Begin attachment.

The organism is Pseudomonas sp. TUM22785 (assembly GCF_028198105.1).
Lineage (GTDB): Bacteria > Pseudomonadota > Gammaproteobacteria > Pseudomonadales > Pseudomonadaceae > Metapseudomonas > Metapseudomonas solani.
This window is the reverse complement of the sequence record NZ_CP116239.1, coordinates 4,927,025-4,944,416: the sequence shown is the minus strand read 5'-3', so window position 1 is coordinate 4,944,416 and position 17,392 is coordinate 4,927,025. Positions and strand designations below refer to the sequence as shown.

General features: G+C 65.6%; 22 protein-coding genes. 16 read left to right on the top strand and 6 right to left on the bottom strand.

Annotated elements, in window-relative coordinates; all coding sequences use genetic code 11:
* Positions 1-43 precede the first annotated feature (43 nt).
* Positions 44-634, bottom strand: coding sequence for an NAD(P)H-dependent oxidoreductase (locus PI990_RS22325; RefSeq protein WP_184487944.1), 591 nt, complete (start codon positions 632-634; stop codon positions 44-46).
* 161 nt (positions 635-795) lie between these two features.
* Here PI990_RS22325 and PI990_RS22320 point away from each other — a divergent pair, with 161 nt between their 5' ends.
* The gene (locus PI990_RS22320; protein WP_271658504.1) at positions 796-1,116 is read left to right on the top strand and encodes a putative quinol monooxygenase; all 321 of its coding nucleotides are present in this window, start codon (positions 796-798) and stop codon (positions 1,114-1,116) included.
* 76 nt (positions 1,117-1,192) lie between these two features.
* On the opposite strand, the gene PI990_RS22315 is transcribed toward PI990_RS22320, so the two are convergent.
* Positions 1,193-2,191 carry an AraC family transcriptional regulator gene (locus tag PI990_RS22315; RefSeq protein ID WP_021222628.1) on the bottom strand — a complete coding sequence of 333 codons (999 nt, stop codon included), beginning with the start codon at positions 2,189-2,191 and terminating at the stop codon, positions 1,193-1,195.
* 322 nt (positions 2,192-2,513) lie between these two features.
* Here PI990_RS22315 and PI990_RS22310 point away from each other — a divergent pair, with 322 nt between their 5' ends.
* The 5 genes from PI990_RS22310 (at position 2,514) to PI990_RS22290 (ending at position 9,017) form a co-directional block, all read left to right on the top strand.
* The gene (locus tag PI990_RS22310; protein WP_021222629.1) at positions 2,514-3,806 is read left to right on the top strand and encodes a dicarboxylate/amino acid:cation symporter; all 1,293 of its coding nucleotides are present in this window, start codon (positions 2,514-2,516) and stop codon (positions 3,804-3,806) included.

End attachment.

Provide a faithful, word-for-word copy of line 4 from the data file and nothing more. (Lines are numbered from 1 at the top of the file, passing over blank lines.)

General features: G+C 65.6%; 22 protein-coding genes. 16 read left to right on the top strand and 6 right to left on the bottom strand.